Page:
Andreas Eriksson, work in progress in the studio. Courtesy Studio Andreas Eriksson.
Andreas Eriksson, sketch. Courtesy Studio Andreas Eriksson.
Andreas Eriksson, Weissensee No. 17 (2019), 99 x 80 cm. Photo: Hans-Georg Gaul.
Andreas Eriksson, Weissensee No. 12 (2018-19), 238 x 140 cm. Photo: Hans-Georg Gaul.
Andreas Eriksson, linen yarns in the studio. Courtesy Studio Andreas Eriksson.

Andreas Eriksson – Weavings, sketches

Andreas Eriksson returns to the museum in the summer exhibition. His monumental painting Stenbrottet (The Quarry) for Karolinska University Hospital in Solna attracted a lot of attention at the reopening of Skissernas Museum – Museum of Artistic Process and Public Art in 2017. We now welcome the artist back with a major exhibition – Weavings, sketches. This time, the focus is on the process surrounding his textile works. Skissernas Museum now presents ten large tapestries in unbleached linen yarn produced in close cooperation with skilled artisan weavers in Lidköping and Berlin. Through a rich selection of sketches, photographs and material samples, we can find out about the time-consuming work. A series of paintings offers further entry points into Eriksson’s creative process.

Andreas Eriksson has a strong belief in the material. He moves freely between different artistic techniques, often using nature as inspiration. Walks in the forest with his dachshund Olle offer constant impressions. However, he doesn’t care about the names of trees and plants. Instead, it is nature’s endless rich variation and the structures and hues of tree trunks that fascinate him, and to which he then returns in paintings or the textile works he has created in recent years. Eriksson does not paint nature, does not romanticise it. For him, nature is a visual library.

Eriksson’s interest in materials and texture also applies to the canvasses in French linen that he uses for his paintings. The resistance of the canvas when the paint is applied and its tendency to be visible through the thin paint meant that the canvas itself became increasingly important. From there it was not a big step to creating his own “canvas”. He obtained a loom and tried to teach himself how to weave. After a time, he engaged professional assistants, highly-trained artisan weavers, who could interpret his artistic visions and, using their specialist knowledge, select an appropriate technique.

Sections from Eriksson’s paintings form the basis for the composition of the tapestries, which can bring to mind the bark on a tree trunk or map images of unknown landscapes. Based on a contour drawing under the warp in the loom, the surfaces slowly emerge. Each element is inserted by hand. The different nuances and structures of the linen yarn create light and depth. For several years, Eriksson and his assistants have collected unbleached and hand-spun linen from all over Sweden. The oldest dates from the 1700s. Different plant habitats and processing give the yarn its rich variations from light to dark beige or grey. Different weaving techniques produce different surfaces. Sometime long threads of linen hang freely from the tapestry. Eriksson has great confidence in the weavers’ expertise and leaves large parts of the weave design to them. It is only when the weave is cut down that Eriksson and the weavers can see the results of over 2 000 hours of work. The contours of the underlying working sketch have been filled with content. The linen canvas has been transformed into an independent textile work.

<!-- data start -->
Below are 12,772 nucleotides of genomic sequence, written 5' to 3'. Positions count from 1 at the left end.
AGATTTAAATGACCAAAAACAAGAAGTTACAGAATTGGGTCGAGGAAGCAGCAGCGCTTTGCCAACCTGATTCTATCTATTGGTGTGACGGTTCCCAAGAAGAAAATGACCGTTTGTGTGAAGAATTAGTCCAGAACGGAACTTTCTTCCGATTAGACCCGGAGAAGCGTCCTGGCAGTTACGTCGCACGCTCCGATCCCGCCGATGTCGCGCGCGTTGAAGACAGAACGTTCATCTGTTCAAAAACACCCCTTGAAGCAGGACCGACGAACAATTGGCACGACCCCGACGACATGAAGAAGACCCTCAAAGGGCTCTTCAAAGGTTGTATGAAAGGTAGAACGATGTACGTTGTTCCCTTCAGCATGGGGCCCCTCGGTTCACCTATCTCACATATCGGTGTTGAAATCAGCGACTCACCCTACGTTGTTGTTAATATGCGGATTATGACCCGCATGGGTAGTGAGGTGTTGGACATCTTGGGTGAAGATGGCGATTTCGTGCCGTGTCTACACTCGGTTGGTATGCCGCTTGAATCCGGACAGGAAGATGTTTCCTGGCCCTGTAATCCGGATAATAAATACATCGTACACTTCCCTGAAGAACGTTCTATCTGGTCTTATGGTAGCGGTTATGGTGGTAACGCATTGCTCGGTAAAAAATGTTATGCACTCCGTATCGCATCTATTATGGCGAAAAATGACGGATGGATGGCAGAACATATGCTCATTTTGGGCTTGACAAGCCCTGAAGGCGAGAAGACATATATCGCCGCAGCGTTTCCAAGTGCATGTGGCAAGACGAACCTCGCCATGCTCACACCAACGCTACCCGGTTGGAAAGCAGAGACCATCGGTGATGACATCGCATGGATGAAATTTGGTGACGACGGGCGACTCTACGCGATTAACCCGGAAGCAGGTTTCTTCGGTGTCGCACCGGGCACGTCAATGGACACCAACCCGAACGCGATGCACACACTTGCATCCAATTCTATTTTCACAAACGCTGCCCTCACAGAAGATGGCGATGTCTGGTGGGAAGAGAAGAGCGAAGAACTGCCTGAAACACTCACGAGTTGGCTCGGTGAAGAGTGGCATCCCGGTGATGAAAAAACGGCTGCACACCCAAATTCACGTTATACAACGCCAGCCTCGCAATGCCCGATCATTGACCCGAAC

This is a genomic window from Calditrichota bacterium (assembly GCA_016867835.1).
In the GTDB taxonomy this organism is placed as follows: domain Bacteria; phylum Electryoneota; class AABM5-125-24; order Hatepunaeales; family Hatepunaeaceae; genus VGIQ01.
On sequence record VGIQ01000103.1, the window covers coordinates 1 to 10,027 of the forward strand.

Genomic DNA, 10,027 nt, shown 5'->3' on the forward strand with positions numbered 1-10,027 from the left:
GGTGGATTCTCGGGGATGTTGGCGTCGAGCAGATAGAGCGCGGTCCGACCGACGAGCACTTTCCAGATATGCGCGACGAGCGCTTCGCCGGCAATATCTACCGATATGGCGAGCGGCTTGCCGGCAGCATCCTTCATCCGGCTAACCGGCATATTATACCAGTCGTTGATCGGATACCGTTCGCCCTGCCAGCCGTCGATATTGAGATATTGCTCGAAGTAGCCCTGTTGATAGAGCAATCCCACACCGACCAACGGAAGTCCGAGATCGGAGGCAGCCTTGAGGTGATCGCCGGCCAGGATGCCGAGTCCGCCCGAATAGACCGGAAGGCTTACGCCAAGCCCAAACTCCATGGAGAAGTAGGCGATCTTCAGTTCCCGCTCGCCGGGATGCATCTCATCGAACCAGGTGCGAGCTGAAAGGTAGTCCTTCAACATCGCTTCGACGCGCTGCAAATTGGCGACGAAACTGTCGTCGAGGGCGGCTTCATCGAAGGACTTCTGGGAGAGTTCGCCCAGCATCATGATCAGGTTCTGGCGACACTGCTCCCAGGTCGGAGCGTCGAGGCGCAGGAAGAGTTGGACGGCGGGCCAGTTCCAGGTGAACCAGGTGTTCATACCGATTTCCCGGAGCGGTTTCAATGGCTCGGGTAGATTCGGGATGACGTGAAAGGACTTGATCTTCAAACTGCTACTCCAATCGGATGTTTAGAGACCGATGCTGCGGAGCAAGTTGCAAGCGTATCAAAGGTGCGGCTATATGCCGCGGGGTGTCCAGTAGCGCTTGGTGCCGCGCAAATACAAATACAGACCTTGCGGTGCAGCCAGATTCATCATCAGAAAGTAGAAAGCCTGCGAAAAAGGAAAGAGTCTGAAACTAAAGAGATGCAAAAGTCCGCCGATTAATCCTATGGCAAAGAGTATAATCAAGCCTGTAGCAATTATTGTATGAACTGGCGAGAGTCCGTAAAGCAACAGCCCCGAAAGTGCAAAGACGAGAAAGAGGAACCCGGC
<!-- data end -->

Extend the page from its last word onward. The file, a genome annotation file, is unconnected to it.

The exhibition also shows a series of 45 small paintings, Cutouts, originally fragments of larger paintings with which Eriksson was not satisfied. Instead of discarding the paintings, he cut out interesting sections, which he preserved as sketches for new works. The parts were also combined to make larger works. Just like the tapestries, the new works contain traces of previous processes, while also containing new possibilities.

Artisan weavers: Maria Andersson, Katja Beckman, Sara Eriksson, Siri Pettersson and Ben Smith

The exhibition is presented with generous loans from Galerie neugerriemschneider, Berlin and the Stephen Friedman Gallery, London. Large parts of the exhibition are shown at the Nordic Watercolour Museum in Skärhamn until 25 April 2021.

You can find out more about the artist’s work process in two recently published books: Andreas Eriksson. Weavings (Infinite Grayscale, 2020) and Andreas Eriksson. Cutouts (Hatje Cantz Verlag, 2021).

Andreas Eriksson (born 1975) studied from 1993 to 1998 at the Royal Institute of Art in Stockholm. In 2007, he was awarded the Baloise Art Prize, Art Statements, Basel, Switzerland. Eriksson represented Sweden at the Venice Biennale in 2011. He is represented at the Centre Pompidou in Paris, MUMOK in Vienna, Gothenburg Museum of Art, Moderna Museet in Stockholm, Nordic Watercolour Museum in Skärhamn, Louisiana Museum of Modern Art in Humlebæk, National Museum in Oslo, Public Art Agency Sweden and others. Eriksson became a member of the Royal Academy of Fine Arts in 2014. He lives and works in Medelplana and Lidköping.

Public works (selected): Weissensee No. 4 for Uppsala University Hospital, Roundabout for Södersjukhuset in Stockholm, Baum 1 for the Solna Main Library, Roundabout the Pipeline Tree for AstraZeneca (now Medicon Village) in Lund and Stenbrottet for Karolinska University Hospital in Solna.

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